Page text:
Geolocation Versus Geotagging: What Is the Difference?Posted on December 26, 2019
As the world turns into a global village because of the Internet and other technological innovations, it’s interesting to note that location data remains indispensable. In marketing, for instance, geographic market segmentation has always been effective in augmenting a company’s overall strategy, and we don’t see this changing anytime soon.
Knowing the location of their target market enables marketing professionals to start conversations, send personalized messages, and effectively build their companies’ brand image. In the 2018 Location-Based Marketing Report conducted by Lawless Research, marketers said they enjoyed the following advantages when they incorporated location data in their marketing tactics:
- Growth in their customer base (85%)
- Higher customer engagement (83%)
- Higher response rate (83%)
- More in-depth knowledge of customers’ needs and interests (74%)
- Improved return on investment (ROI) (74%)
- Increased lift (70%)
All these help companies achieve their bottom line — increase their net income. The coming years will continue to see location-based marketing implemented by different companies in a wide range of industries.
There are two methods of location-based marketing that are currently catching on — geolocation and geotagging. Some marketers use these terms interchangeably. However, they aren’t exactly the same. In this post, we explore both concepts and the differences between them.
What Is Geolocation?
Geolocation is the process of identifying the geographical location of a person based on the digital information given off by his/her Internet-connected device. While several technologies can be used to determine a person’s geolocation, one reliable way is to use his/her IP address. The following geographical details can be gleaned from knowing one’s IP address:
- Region, state, or province
- Latitude and longitude
- Time zone
- Postal code
IP Geolocation API can return all these details with high accuracy as its database has 30,097,902 IP ranges (both IPv4 and IPv6) in 250 countries. That’s equivalent to 260,568 unique locations. But how does this data source help marketers? We explored three use cases below.
1. Web Content Personalization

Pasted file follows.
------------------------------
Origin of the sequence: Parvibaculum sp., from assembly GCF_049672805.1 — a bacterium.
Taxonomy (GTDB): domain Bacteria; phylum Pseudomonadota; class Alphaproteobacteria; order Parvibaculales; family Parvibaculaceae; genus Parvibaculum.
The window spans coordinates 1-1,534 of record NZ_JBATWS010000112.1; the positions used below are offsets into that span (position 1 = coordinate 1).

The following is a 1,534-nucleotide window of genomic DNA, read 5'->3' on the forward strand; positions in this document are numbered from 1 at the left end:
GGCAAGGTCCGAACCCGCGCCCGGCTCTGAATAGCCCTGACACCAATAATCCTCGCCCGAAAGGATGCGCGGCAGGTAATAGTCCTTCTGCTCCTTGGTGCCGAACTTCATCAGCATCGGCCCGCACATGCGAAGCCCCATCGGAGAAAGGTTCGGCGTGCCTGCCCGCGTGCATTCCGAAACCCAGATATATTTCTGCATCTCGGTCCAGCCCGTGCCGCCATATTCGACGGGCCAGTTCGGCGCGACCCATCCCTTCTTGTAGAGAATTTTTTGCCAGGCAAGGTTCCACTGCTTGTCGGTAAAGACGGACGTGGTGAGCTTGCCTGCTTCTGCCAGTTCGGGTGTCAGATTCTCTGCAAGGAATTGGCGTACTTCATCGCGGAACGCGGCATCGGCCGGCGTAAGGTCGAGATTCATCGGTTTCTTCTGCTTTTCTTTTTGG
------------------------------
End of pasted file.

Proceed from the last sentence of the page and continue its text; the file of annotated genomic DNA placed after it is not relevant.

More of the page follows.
A report by Smart Insight revealed that 74% of consumers become frustrated when they can’t relate to the content they see. As such, Web content personalization is valuable for its ability to enhance customer experiences.
On the other hand, some consumers are not comfortable with too much personalization because they feel their privacy is on the line. To address this issue and create a balance between personalization and maintaining consumer privacy, marketers use non-invasive methods such as IP geolocation. By knowing the general physical location of a customer, marketers can present Web content in his/her language, while taking into account cultural aspects and local currencies as well.
2. Mobile Marketing
Geolocation data can also be used in conjunction with geofencing to provide real-time alerts to customers via mobile apps. When the geolocation data of an app user, for instance, reveals he/she is within a company’s geofence, an alert can be triggered to inform him/her of a special offer or other promotions.
3. Pricing Strategies
As one of the four Ps of the marketing mix, price plays a significant role in the success of a product or service. Geolocation data can be used to help improve establishments’ pricing strategies.
Aside from the cost of a product or service, factors such as currency conversion rates, customs fees, and tax rates should be considered when developing pricing strategies. And since these often depend on the buyers’ location, companies can better maximize profits when they feed geolocation data into their dynamic pricing.
What Is Geotagging?
Geotagging is the process of adding geographical details to a photo, a video, or any media in the form of metadata. It helps people find where a picture or video was taken or where an article or social media update was posted.
In the digital marketing world, geotagging is most evident in the social media. For example, an IT manager uploads photos and videos on Instagram while at a tech conference. In turn, the convention center where the conference is being held gets automatically tagged as the location, if the user’s device enables location sharing. Regardless of the timing of a geotag, marketers at a software company can gather significant leads by checking social media posts tagging the said location.
Geolocation Versus Geotagging
Geotagging makes use of geolocation data. So, pitting geolocation versus geotagging is akin to comparing the concept of the target market with the buyer persona. Users’ knowledge of the target market paves the way for developing a service’s or a product’s buyer persona, just as much as geolocation feeds a user’s ability to geotag.
Knowing the target market also leads users to develop products, services, promotions, and prices specific to customer needs and desires. In the same way, geolocation data can be used to fuel different marketing strategies such as Web content personalization, mobile marketing, and pricing strategies.
IP Geolocation API provides reliable geolocation data that users can rely on for geotagging and other purposes. Its database is updated daily, ensuring users that the information they get enables them to make strategic and informed marketing decisions.Read the other articles